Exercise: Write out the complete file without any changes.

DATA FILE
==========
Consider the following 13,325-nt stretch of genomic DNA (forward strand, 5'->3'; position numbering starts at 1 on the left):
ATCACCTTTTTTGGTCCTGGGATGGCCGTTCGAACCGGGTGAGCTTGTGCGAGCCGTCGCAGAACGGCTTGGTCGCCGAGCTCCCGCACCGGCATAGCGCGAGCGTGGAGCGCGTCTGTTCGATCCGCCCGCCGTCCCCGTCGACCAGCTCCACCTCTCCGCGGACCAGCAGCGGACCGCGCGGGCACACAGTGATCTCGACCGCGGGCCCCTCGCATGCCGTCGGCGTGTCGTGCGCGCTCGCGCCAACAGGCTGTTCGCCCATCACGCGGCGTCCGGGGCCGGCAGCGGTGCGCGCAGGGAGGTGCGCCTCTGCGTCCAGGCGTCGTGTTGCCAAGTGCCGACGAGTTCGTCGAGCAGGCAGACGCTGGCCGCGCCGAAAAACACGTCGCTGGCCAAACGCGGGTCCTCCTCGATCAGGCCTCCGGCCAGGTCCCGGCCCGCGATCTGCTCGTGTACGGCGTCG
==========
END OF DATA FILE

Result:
Consider the following 13,325-nt stretch of genomic DNA (forward strand, 5'->3'; position numbering starts at 1 on the left):
ATCACCTTTTTTGGTCCTGGGATGGCCGTTCGAACCGGGTGAGCTTGTGCGAGCCGTCGCAGAACGGCTTGGTCGCCGAGCTCCCGCACCGGCATAGCGCGAGCGTGGAGCGCGTCTGTTCGATCCGCCCGCCGTCCCCGTCGACCAGCTCCACCTCTCCGCGGACCAGCAGCGGACCGCGCGGGCACACAGTGATCTCGACCGCGGGCCCCTCGCATGCCGTCGGCGTGTCGTGCGCGCTCGCGCCAACAGGCTGTTCGCCCATCACGCGGCGTCCGGGGCCGGCAGCGGTGCGCGCAGGGAGGTGCGCCTCTGCGTCCAGGCGTCGTGTTGCCAAGTGCCGACGAGTTCGTCGAGCAGGCAGACGCTGGCCGCGCCGAAAAACACGTCGCTGGCCAAACGCGGGTCCTCCTCGATCAGGCCTCCGGCCAGGTCCCGGCCCGCGATCTGCTCGTGTACGGCGTCG